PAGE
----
An on-ground telephone line exists between The Garden Parking Lot and the Johns Brook Ranger Station to provide reliable communication. All other, on and above ground, telephone lines in the unit have been removed. Adequate communication is now possible between other stations using the the Departments' VHF radio network or the existing private land cellular network. At such time as cellular coverage is available at the Johns Brook Ranger Station, the remaining lines will be removed from this area.

Meadows Lane is a town maintained public road which extends about a mile east into the Wilderness from Adirondak Loj road. This road should be closed to conform to Wilderness guidelines. The Department of Environmental Conservation has committed to work with the Town of North Elba towards this closure. Closure of Meadows Lane will enhance the wilderness character of the South Meadows area, which is frequently used as a jumping off point for trips into the Eastern Management Zone.

The level of public use in the High Peaks Eastern Management Zone has attained levels where trail erosion, soil compaction and generalized resource problems are readily apparent. Group camping in the Lake Colden/Flowed Lands area has already been restricted in peak periods by the Department of Environmental Conservation and this measure has been generally accepted by users. Measures to control or limit public use in particular areas were adopted in 1999 through the Unit Management Plan

In l978 and l980, the State acquired 9,3ll acres of land in fee from the Adiron-dack Mountain Reserve (AMR). Approximately 6,039 acres have become part of the High Peaks Wilderness, including the following summits: Haystack, Little Haystack, Basin, Saddleback, Sawtooth, Gothics, Armstrong, Upper Wolfjaw and Lower Wolfjaw mountains. The State received, by gift, a conservation easement on the remaining AMR lands, limiting future development while permitting public access across AMR property to reach adjacent State land.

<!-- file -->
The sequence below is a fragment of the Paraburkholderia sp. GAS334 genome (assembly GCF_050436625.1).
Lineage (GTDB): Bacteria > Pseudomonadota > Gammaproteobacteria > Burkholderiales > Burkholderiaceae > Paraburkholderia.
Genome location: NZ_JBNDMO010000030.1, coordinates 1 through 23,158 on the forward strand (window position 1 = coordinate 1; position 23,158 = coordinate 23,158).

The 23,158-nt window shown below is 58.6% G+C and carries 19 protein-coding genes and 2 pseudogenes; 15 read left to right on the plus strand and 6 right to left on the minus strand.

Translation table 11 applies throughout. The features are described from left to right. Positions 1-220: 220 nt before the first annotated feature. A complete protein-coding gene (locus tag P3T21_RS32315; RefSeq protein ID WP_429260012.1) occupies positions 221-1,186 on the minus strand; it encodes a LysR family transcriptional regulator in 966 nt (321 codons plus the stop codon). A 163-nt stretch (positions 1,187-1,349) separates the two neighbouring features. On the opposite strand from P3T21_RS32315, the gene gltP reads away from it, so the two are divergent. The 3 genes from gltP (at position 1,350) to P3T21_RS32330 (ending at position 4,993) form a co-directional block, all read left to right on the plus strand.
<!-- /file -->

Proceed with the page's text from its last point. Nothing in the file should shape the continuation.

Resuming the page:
A number of remaining interior private parcels (generally located in the John's Brook Valley) could pose a threat to the surrounding State lands, if the owners or future owners decide to establish any one of several non compatible land uses that might serve their particular interests.

Fee title or conservation easements should be acquired by the State on other key parcels of privately held land within or adjacent to this Wilderness as outlined in the New York State Open Space Conservation Plan.

The following non conforming uses have been removed from the area: 19.3 miles of State truck trails, 35.1 miles of jeep trails, two fire towers, two observer cabins, two ranger cabins telephone lines, four tent platforms, two lean to clusters, and ten lean tos above 3,500 feet in elevation.